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Betrayed Partners: Healing After Betrayal

Robert Weiss PhD, LCSW

If you’re like most betrayed partners, the worst part of the cheating is not the actual sexual or romantic behaviors your partner engaged in. The worst part is the loss of relationship trust. You love your partner and you want to trust him, but after finding out that he cheated on you, it’s almost impossible to believe a single thing he says or does. And this makes you feel like you’re going crazy. One moment you love him as much as ever; the next moment you can’t stand the sight of him.

Unfortunately, you can expect this craziness to continue for longer than you might like. Usually, it takes at least a year before your relationship will start to feel normal again – and that’s if your cheating partner gets honest with you, makes the necessary behavior changes, and stays honest with you. If his personal process of healing progresses in fits and starts, the process of relationship healing will also progress in fits and starts.

Tips for Healing

As you begin the process of rebuilding relationship trust and emotional intimacy, we suggest the following to both you and your cheating partner.

  • Put your relationship into a safe harbor for at least six months. When you are in the heat of pain and mistrust, that’s not a great time to make decisions that will affect you and your family for the rest of your life. At the six-month mark, you’ll be in a better frame of mind when it comes to major decisions.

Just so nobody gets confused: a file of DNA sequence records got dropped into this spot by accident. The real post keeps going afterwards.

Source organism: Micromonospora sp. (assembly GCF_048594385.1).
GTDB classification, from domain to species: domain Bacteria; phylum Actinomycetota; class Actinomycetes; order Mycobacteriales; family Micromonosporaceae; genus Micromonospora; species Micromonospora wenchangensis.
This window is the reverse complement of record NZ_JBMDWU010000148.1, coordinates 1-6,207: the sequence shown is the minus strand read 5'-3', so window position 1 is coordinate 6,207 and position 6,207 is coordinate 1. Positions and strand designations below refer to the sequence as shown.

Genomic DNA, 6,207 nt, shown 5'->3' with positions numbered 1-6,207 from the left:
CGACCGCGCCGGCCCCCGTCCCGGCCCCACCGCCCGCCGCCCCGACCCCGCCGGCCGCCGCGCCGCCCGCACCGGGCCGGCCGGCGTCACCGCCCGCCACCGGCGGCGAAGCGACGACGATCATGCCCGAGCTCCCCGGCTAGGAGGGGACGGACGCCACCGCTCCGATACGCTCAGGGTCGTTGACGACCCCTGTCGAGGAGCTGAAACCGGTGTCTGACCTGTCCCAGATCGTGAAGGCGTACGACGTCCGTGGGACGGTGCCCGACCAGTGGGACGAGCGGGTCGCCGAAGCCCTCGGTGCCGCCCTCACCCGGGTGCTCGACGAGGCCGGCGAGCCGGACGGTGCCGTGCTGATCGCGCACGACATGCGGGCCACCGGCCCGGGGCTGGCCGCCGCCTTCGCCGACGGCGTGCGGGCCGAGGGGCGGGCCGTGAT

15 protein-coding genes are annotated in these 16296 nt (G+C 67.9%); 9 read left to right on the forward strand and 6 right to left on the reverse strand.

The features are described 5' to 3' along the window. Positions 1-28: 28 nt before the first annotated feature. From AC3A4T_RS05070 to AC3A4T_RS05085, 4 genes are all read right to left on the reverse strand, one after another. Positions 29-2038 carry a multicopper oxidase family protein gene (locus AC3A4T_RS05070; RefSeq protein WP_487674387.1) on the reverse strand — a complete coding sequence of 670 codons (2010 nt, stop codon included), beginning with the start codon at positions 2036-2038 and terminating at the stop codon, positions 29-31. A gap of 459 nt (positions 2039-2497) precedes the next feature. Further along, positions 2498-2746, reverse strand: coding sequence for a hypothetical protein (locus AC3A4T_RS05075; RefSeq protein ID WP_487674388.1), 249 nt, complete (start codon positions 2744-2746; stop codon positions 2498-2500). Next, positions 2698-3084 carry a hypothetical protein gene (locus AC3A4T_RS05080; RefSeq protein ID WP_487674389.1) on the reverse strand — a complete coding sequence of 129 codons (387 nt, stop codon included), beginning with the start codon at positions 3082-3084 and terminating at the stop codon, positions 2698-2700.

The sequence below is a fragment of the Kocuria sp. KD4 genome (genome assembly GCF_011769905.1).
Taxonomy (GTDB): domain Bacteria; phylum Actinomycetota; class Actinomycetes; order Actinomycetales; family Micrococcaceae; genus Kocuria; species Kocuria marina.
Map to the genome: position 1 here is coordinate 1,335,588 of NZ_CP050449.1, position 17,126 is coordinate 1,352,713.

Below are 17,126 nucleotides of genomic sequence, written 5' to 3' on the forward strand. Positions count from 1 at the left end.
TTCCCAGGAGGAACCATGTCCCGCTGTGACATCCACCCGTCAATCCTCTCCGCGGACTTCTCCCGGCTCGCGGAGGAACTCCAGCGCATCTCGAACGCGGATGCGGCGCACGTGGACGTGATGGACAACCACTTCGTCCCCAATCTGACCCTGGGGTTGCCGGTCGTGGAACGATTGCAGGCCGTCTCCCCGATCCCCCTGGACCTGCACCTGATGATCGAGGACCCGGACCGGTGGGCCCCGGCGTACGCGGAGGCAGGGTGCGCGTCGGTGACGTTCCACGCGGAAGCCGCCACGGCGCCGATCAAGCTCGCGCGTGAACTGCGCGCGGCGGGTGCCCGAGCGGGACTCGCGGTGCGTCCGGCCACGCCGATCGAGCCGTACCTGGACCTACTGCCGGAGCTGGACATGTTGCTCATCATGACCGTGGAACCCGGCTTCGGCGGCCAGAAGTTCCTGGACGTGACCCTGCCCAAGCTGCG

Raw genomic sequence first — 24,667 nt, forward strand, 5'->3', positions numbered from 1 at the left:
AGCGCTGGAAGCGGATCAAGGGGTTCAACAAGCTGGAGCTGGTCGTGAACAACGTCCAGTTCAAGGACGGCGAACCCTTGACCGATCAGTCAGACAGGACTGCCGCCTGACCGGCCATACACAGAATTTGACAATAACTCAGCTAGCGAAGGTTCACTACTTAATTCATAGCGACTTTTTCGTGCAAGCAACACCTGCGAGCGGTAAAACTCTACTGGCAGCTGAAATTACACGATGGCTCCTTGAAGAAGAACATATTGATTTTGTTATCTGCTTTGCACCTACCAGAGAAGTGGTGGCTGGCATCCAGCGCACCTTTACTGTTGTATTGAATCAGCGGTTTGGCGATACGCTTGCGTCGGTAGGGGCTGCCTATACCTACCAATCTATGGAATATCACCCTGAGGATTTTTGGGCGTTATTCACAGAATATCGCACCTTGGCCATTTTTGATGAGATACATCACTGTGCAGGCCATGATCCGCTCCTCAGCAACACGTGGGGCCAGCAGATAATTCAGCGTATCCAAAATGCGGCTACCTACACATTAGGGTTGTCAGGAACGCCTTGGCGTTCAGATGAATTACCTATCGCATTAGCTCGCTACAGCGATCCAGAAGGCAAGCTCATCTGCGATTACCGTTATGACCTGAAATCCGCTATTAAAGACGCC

• During the process of healing, do not rely on your partner as your primary source of emotional support. Instead, turn to a therapist, friends, or empathetic family members. Yes, you both need emotional support. But neither of you is in a place where you can provide that to or receive that from one another.
  • Take a time-out from sex. Sure, it may feel like make-up sex is the best sex the two of you have ever had, but sex is not relationship glue. Sex is what got the two of you into this situation. So, give it a rest and focus on the process of rebuilding trust and healing your sense of connection.

Finding Support for Yourself

Rather obviously, your cheating partner has a lot to work on if he wants to save his relationship with you. He will need to start therapy, identify and change his problem behaviors, overcome his denial, and become fully honest with you. He will also need to understand and feel the pain he has caused you. And he will need to do these things for a year or more before you stop living in fear that he will cheat, keep secrets, and tell lies to you again.

But what about you? You’re not the one with the problem. You’re not the one who caused this mess. So why should you think about getting help? My response to that is that you’re absolutely right to have those thoughts. You aren’t the one with the problem; you aren’t the one who needs help. But you have been hurt, very badly, and you deserve to receive some knowledgeable, empathetic support.

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If you have experienced relationship betrayal related to sexual addiction or chronic infidelity, you have experienced a significant form of trauma from which you will need to heal. At the same time, it will help you to understand how your addicted/cheating partner thinks and what your partner’s process of recovery entails. To this end, you may want to consider taking Seeking Integrity’s low-cost online Workgroup for Betrayed Partners. Our next six-week session starts March 1, 2023; click here for more information.